Andres Martin’s cognitive decline “sprung out of nowhere” about five years ago when he was 17, says his older sister, Magala ’17. He gradually went from being a healthy teen to not speaking, not sleeping, and barely moving.
“He had what they call a cognitive collapse,” says Pedro Martin, the oldest of the three Martin siblings. “The front part of his brain stopped working efficiently.” The Martins, including father Pedro, a Global Advisory Board member, and mother Magala, live in Mexico, but for months the family traveled around the U.S. in search of a treatment. They tried well-known hospitals on the East Coast, but nothing seemed to work. Eventually, a doctor recommended the Brain Treatment Center (BTC) in Newport Beach, California.
Affiliated with the USC Neurorestoration Center, the BTC developed what it calls Magnetic e-Resonance Therapy, an individualized, noninvasive treatment that aims to help the brain’s communication networks function better, potentially providing a number of health benefits, from better sleep to reduced stress to clearer thinking and more. The parents met with the founder, Dr. Yi Jin, and decided to give the treatment a try. “My brother hadn’t slept in three weeks,” says Magala. “After the first treatment, he slept for 12 hours.”
For about nine months, Andres received treatments, and he steadily improved. “He started to speak again. I hadn’t spoken to my brother in four months. It was a huge step,” says Magala. “He started to eat again. Then he started making sentences, and he started realizing what had happened. Now he speaks perfectly.” Brother Pedro notes that some of Andres’ cognitive functions could still improve. “But before and after treatment, he is completely different,” he says.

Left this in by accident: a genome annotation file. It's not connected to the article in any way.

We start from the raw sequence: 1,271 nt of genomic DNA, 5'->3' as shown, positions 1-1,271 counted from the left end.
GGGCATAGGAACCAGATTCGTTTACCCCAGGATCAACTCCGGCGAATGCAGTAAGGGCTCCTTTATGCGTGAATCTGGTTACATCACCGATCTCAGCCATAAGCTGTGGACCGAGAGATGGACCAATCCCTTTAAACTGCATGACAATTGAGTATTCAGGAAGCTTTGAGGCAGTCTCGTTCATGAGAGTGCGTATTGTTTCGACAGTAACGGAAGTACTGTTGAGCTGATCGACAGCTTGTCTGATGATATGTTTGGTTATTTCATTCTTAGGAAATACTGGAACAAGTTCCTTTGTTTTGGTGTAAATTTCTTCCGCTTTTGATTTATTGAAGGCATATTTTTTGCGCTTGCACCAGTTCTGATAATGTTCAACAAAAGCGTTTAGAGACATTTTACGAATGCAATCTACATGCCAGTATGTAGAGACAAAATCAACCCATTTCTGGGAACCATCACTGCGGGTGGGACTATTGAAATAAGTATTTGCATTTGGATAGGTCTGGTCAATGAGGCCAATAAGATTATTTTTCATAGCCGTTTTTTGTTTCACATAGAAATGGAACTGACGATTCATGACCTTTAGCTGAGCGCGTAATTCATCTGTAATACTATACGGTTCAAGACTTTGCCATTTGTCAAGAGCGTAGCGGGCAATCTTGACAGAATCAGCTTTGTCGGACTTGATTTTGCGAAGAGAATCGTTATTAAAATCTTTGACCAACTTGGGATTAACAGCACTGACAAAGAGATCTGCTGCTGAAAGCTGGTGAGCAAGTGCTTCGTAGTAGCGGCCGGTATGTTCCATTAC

The family was so impressed with the improvements in Andres that they talked with Jin about opening a facility in Mexico. Magala, then a second-year student, put together a business plan with the help of her Babson professors, and in the summer of 2014, her parents presented to the BTC board. “They loved it, and we bought a license,” she says.
Magala wanted to help the family launch its venture. So instead of heading back for her junior year, she took a year off to work with her brother, Pedro, and mother to set up operations. In the fall of 2014, the Martins opened a BTC in Mexico City, followed by another in Monterrey.
Currently, Pedro runs both BTCs along with their mother, who serves as CEO. Magala helps with finances but has taken a full-time job with Tim Hortons, the Canadian restaurant chain. “It’s my ultimate goal to go back. I just thought that I needed a better foundation,” she says. “Working with my family, we have a good relationship. It’s also very heartwarming to be a part of this.”
Pedro, too, draws satisfaction from helping others. “When you are dealing with neurological illness, it feels like you are in a very dark room, for the person and the family,” he says. “We want to be an important part of Mexico’s mental-health industry. We did this because we know how it feels to be in that dark room. And this is a light that helps you find a way out.”—Donna Coco